I started to blog about this on Friday after work, then decided I should hold off until I was not so irritated. I didn't want to say anything I might regret, after all. So over the weekend, I mostly tried not to dwell on work and not be so annoyed. But as soon as I started the walk up the hill to the office, all my bad feelings came rushing back.
I've been working on this project at work for months and months. It's a series of patient education handouts for our new moms. And every handout has an accompanying nurse education handout. It has been a HUGE amount of work. And on Friday, I was finally at the end of the project. I had finished every last handout. I had done all the final fact-checking and proofreading. I had assembled everything into compiled PDF files. I had created the proof binders for the printer. I had only a few last things to finish up. I was literally an hour or so from being completely done and out from under this huge project (for a week or two, until I start on phase 3 of the project).
Then... out of nowhere, a battle popped up over the copyright notice. This happened at 6:00 on Friday night. Just as I was finishing everything up. And the CEO came to my office door and told me to stop the printing. Nothing could go to the printer until the copyright battle was resolved.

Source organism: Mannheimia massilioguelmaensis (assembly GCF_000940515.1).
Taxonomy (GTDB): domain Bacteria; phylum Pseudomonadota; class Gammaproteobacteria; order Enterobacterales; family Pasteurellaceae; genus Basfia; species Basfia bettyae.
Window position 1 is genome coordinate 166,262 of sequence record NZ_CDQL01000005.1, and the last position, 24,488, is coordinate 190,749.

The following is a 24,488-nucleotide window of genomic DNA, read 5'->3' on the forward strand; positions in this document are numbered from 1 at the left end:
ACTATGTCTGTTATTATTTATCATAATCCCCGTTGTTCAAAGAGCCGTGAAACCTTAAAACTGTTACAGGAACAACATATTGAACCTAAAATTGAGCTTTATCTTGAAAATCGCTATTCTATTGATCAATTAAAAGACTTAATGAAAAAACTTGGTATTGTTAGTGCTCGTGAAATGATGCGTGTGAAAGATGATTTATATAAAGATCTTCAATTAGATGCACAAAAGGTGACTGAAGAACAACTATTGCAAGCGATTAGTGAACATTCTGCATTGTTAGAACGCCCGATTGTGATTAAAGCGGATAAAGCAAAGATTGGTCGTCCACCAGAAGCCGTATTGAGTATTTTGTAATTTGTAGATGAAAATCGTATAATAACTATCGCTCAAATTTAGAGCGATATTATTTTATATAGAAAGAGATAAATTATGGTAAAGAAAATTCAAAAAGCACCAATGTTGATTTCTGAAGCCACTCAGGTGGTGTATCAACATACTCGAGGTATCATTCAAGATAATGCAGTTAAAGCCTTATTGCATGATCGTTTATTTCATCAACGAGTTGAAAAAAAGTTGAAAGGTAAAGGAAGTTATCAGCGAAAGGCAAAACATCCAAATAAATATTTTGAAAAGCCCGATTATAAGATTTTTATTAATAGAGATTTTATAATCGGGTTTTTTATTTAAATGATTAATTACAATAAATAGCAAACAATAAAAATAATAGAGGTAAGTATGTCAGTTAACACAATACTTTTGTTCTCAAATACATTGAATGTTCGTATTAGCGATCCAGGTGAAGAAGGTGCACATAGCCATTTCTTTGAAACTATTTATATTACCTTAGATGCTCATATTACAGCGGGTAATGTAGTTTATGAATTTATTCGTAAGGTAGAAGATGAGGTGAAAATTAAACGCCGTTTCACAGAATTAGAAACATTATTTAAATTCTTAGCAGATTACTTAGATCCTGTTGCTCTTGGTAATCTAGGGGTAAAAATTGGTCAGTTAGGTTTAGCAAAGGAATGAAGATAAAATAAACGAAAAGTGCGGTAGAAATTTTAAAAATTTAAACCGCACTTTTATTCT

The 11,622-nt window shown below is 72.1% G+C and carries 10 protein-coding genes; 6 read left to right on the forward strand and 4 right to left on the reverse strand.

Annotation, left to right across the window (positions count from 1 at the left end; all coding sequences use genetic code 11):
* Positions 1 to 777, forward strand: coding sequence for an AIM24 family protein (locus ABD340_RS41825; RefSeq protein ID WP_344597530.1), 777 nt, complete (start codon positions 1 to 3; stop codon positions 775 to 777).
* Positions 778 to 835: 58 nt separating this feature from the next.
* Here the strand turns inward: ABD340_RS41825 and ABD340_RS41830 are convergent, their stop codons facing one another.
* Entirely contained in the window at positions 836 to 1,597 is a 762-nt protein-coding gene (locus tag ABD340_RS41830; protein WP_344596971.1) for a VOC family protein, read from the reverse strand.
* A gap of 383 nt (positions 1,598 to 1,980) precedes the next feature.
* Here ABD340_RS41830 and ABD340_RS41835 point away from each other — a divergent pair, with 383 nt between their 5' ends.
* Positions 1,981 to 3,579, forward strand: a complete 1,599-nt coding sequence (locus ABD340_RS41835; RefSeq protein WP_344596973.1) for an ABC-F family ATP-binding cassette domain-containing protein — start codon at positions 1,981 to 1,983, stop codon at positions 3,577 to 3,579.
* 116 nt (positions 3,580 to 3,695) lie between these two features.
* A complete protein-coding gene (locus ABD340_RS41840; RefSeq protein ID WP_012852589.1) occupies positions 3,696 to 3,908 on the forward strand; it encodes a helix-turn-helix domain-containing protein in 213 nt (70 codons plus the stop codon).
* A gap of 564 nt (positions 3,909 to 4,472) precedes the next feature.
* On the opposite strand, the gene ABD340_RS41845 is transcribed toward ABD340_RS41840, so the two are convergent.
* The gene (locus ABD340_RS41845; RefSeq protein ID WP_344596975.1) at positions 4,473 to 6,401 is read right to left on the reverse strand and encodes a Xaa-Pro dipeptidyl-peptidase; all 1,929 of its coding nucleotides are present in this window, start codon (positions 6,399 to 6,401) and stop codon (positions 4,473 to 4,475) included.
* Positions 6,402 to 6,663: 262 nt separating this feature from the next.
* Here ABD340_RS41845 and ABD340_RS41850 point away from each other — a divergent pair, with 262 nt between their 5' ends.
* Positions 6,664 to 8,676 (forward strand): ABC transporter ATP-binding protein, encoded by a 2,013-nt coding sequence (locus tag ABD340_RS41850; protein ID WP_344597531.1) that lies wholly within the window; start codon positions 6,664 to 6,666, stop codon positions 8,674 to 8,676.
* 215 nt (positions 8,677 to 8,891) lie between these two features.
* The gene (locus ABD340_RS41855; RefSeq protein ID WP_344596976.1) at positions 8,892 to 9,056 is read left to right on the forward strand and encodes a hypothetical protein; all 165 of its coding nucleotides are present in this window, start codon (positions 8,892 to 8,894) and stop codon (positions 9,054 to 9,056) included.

Basically the problem is thatwe have two branches of our organization - the research people, and the national office. I work for the national office, and we are the ones who put all of this together. We did all the work. The research group didn't so much as touch it. But apparently they have decided that they deserve the copyright on the materials because they created the first version of these materials 10 years ago. Never mind that nothing is close to what they developed. And that more than half of it is completely new that they never even touched. Not to mention, this is hardly the first time they've seen any of these materials. They had to wait until now to decide they had a problem with the copyright (which is the standard copyright notice found on everything developed by the national office)?
But it sounds like they will probably win this battle. Which means that the copyright notice has to be changed. Which means I have to go into every one of over 1,500 documents and adjust the copyright notice. And then do all the PDF, printing, and other things that have to be finalized for the printer all over again. So a couple of weeks of work. On a project that I was so thrilled to be done with. Plus, phase one of this project was published about 6 months ago. With the national office copyright. So that has to be changed, too. Another 900+ files.
Yep, I'm still very irritated. I don't see it going away anytime soon.